TRH Response Tests When On Pergolide


Eleanor Kellon, VMD
 

More vets seem to be doing TRH Response tests to check pergolide dosing. If they normalize, great - but apparently that's not often the case even when ACTH at baseline is well controlled.

The Liphook Equine Hospital group/Andy Durham in the UK did a study on TRH Response tests sent to their laboratory before and after pergolide. Very few normalized but most improved in terms of the size of the ACTH jump after TRH was given. However, that study had no information on pergolide dose of symptoms/signs. The study we are running currently is looking at those things too so hopefully will give us some more information but until the data is all in and evaluated we still can't tell you what to expect.

PPID is more complicated than ACTH levels. All of the other POMC hormones from the intermediate lobe - beta-endorphin and alpha-melanocyte stimulating hormone, beta-LPH as well as ACTH precursors like CLIP - can also influence insulin sensitivity. Prolactin does not come from the intermediate lobe but it is also controlled by dopamine. Prolactin is involved in shedding, udder enlargement and possibly the reproductive abnormalities. Dopamine deficiency in the hypothalamus, where all these dopamine producing neurons originate, is likely behind the temperature regulation/sweating abnormalities that PPID horses may show - both anhidrosis and hyperhidrosis.

Here is the first report linking functioning pituitary tissue to Cushing's syndrome in horses https://pubmed.ncbi.nlm.nih.gov/220013/ . This was the first study showing ACTH is just the tip of the iceberg https://pubmed.ncbi.nlm.nih.gov/6276164/ .

Despite all these complicated interactions, the only tests we have available to us are ACTH and TRH stimulation of ACTH. That's strike one.  TRH stimulation is more sensitive than just baseline ACTH but it can have false positives and we really don't know what a positive response means.  There could be hypertrophied intermediate lobes that are not putting out any active hormones unless stimulated by the TRH. There could be hypertrophied intermediate lobes putting out active hormones but at low and insignificant levels unless stimulated. For now, even using the TRH Response test should be based on the presence of observable signs, not age or curiosity alone. It may be that long term use of appropriate levels of pergolide can actually shrink these growths and that would coincide with normalization of the TRH Response test.  We just don't know. Also don't know the significance of normalized baseline ACTH but still abnormal TRH Response tests. Is that adequate control or not?  The presence or absence of clinical signs may be the answer.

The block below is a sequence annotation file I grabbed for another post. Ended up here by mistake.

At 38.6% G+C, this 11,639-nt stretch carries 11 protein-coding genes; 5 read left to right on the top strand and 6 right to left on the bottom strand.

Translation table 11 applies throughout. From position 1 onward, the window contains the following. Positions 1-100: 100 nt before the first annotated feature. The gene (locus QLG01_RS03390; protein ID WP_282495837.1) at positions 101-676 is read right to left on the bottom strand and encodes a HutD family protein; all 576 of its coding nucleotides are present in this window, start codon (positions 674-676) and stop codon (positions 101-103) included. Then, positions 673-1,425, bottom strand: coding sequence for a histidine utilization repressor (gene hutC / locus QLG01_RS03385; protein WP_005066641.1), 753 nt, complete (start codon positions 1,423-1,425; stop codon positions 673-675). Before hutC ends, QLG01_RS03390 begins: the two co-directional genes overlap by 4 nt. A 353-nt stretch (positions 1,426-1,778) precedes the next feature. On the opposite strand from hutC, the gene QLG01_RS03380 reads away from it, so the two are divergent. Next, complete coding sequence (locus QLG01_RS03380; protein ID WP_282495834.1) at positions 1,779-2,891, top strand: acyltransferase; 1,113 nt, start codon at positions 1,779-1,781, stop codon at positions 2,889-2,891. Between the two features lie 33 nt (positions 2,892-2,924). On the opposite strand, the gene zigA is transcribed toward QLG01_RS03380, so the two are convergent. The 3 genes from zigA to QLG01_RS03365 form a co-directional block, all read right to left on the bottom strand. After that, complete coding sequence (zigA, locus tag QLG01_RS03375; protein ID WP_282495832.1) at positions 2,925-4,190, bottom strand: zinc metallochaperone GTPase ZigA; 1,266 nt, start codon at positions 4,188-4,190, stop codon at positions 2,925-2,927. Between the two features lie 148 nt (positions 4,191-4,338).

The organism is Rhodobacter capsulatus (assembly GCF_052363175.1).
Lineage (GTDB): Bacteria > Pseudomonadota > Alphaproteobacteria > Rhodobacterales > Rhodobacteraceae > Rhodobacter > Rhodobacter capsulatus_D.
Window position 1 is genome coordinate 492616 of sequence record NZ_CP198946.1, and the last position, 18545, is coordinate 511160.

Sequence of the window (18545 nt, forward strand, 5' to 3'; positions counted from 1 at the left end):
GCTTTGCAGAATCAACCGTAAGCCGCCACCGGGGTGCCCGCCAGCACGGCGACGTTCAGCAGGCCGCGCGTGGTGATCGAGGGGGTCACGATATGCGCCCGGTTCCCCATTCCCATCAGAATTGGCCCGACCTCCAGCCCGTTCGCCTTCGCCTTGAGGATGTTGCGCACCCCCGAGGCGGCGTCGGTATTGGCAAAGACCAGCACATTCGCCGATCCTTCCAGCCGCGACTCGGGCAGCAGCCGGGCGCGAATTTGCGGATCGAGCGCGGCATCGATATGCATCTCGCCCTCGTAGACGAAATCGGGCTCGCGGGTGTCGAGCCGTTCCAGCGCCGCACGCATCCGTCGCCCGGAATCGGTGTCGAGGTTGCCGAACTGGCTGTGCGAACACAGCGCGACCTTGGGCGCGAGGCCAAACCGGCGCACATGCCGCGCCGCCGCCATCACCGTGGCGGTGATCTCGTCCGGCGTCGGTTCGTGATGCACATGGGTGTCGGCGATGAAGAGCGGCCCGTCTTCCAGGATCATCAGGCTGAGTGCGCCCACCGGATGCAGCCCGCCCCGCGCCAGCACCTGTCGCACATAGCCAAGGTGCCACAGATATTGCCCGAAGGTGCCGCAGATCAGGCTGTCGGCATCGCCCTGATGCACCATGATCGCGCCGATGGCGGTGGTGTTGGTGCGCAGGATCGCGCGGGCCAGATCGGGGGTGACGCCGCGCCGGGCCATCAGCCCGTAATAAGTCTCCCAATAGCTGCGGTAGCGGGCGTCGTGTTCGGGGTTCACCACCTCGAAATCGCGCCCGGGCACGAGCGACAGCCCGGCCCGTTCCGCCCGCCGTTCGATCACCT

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Eleanor in PA

www.drkellon.com 
EC Owner 2001


 

It's possible that this has something to do with the tests. https://idppid.com The qualifications excludes horses on Prascend but allows horses on CP.
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Cass, Sonoma Co., CA 2012
ECIR Group Moderator
Cayuse and Diamond Case History Folder                
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Eleanor Kellon, VMD
 

Cass,

This is what gives me pause about putting too much emphasis on TRH Response when baseline ACTH is normal.

It is sponsored by the manufacturer of Prascend.  If Prascend is superior to compounded pergolide, why exclude horses on Prascend?  Shouldn't they show a superior result? Pretty transparent.
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Eleanor in PA

www.drkellon.com 
EC Owner 2001


Nancy & Vinnie & Summer
 

This is probaby a dumb question, but I will ask anyway.  Has there been any study or luck using medicinal mushrooms on helping the pituitary tumor and could this have a positive effect on PPID symptoms?

Side note, this is also what puzzles me about CBD because of the perceived positive effects on melanoma etc, but the risk of using it alongside pergolide because of the dopamine component?

Thanks Nan
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Nancy and Vinnie and Summer
Oakley, Ca
Joined Nov 2018
https://ecir.groups.io/g/CaseHistory/files/Nancy%20and%20Vinnie 
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Summer
https://ecir.groups.io/g/CaseHistory/files/Nancy%20and%20Vinnie/Summer 
https://ecir.groups.io/g/CaseHistory/album?id=249104


Eleanor Kellon, VMD
 
Edited

There are no dumb questions and I will research your question on pituitary and mushrooms and get back to you later but on the CBD and pergolide issue, CBD blocks the effect of dopamine on dopamine receptors while pergolide substitutes for dopamine. Insufficient dopamine is the issue in PPID.  Pergolide works by substituting for it while CBD will block that effect.
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Eleanor in PA

www.drkellon.com 
EC Owner 2001


Nancy & Vinnie & Summer